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Local News

Goebbert's roots lead back to pumpkin patch

Terry Goebbert leafed through the pictures on her kitchen counter one at a time, until, finally, she found just the right shot.

“I think this one just tells the story,” she said, smiling.

She glanced at the photo, where her son Jake smiled back from a chilly October afternoon 25 years earlier. Today he is a 26-year-old rookie on the San Diego Padres, preparing to play his first series at Wrigley Field, a ballpark just 45 miles from his home in Hampshire. But here, in this photo from 1989, he’s a 2-year-old standing in a pumpkin patch, clutching his first baseball bat.

“He was such an outdoors kid,” Terry said. “He loved the farm so much. His two loves in life were the farm and baseball.”

The Goebberts have been growing vegetables on their family farms almost as long as Wrigley Field has been growing ivy on its walls. Jake’s great-grandfather, George Goebbert, started farming in Arlington Heights in 1948 before his son, Jim, took over the business and moved his family to South Barrington in the early 1970s. Lloyd Goebbert continued the family tradition in 1985 when he moved his young family to Hampshire, where he grows corn, tomatoes, peppers, green beans and other summer vegetables on 600 acres of sprawling farmland.

After the harvest, the yard transforms into a fall destination, complete with a corn maze, hay rides and a petting zoo. Visitors from around Chicago's suburbs come to the Goebbert’s Pumpkin Patch to pick their own pumpkins and enjoy a genuine outdoor farming experience, something Jake had every day.

The farm was Jake’s passion. Looking back at the photo, Terry points to his other: the baseball bat. Lloyd whittled a 2x4 to create his son’s first bat, and Jake carried it everywhere.

“He always had a bat in his hand,” Terry said. “Whatever he’d see, he’d try to hit. If it was a leaf on a tree or a rock on the ground, he’d always be hitting something.”

About the time the photo was taken, Terry thought it would be a good idea to set up a batting tee in Jake’s playroom in the back of the house. She placed a plastic Wiffle ball on the tee and he smacked it squarely, sending it flying into the picture window in the front of the house.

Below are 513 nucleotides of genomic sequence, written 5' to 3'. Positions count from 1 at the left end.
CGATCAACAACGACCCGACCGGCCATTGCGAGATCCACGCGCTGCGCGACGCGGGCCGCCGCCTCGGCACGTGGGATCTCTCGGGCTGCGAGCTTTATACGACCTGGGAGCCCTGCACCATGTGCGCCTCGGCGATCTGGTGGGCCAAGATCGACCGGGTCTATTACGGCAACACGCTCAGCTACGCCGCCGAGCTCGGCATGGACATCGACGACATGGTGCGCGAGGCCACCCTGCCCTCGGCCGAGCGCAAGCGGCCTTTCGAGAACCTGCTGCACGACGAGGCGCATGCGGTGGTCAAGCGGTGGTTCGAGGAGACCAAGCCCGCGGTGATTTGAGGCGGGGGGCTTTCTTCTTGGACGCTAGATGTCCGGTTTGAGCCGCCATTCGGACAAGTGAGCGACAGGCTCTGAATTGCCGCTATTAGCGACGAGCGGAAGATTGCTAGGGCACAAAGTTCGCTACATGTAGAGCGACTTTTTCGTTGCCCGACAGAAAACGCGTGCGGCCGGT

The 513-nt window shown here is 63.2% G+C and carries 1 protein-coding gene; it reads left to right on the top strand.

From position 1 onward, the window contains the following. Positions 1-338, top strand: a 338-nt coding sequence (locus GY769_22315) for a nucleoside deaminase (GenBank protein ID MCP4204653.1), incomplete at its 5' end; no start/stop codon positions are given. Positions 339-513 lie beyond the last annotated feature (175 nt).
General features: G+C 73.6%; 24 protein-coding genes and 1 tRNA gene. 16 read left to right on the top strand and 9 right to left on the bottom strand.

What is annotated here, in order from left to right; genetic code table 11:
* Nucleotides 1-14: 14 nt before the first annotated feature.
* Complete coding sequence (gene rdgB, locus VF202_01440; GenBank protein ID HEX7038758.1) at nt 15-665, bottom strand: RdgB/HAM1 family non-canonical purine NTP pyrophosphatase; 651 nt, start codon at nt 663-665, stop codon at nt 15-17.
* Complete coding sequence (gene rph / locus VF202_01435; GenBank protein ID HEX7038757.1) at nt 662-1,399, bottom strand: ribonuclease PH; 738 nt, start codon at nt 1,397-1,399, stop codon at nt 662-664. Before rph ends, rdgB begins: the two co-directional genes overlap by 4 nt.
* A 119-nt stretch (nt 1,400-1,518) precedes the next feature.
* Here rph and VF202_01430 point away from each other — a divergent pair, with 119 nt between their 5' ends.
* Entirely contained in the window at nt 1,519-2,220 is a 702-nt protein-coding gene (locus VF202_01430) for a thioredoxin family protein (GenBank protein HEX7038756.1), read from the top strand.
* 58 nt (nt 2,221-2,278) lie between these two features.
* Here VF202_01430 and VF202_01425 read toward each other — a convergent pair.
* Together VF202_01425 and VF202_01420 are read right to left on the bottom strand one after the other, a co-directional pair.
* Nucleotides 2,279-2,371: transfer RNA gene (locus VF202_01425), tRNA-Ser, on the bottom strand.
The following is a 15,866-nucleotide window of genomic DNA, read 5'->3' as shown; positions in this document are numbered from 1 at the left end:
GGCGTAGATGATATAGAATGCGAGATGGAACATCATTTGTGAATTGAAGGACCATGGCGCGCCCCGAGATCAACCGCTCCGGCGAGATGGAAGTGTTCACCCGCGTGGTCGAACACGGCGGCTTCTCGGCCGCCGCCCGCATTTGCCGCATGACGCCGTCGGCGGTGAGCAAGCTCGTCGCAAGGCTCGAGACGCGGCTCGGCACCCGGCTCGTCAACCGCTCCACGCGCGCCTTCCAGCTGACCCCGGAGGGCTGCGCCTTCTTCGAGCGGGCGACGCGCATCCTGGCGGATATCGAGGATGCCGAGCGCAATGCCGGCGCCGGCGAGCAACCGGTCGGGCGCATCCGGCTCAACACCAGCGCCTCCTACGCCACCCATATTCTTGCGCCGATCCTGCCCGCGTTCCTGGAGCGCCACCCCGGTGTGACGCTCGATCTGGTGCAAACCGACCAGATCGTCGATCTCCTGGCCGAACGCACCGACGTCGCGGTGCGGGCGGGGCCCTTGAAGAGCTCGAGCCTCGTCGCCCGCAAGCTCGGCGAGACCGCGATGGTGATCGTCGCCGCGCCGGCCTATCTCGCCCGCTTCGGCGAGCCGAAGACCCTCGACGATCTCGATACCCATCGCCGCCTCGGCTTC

It was clear that Jake had potential, even from a young age.

“That natural, classic left-handed swing,” Lloyd said.

Soon the playroom couldn’t contain Jake’s power, and in seventh grade his parents put a batting cage in the barn across from their house. Even as temperatures dropped close to single digits in early spring, Jake spent hours in the brown, wooden building, honing his swing and studying Ted William’s book “The Science of Hitting” like an instruction manual.

It took five years on the Astros’, Athletics’ and Padres’ farm teams to get to the big leagues. The coaching and the bus rides helped shaped Goebbert into the athlete he is today, but without a different kind of farm system – a much more literal one – he likely wouldn’t be where he is today.

After baseball, his parents aren’t sure where Goebbert will go. He may finish his psychology degree and find work in that field. Or he might come right back home and follow the path of his grandfather, father and brother have taken.

“I think he liked the atmosphere he grew up in enough to try to give that to his kids,” Lloyd said.

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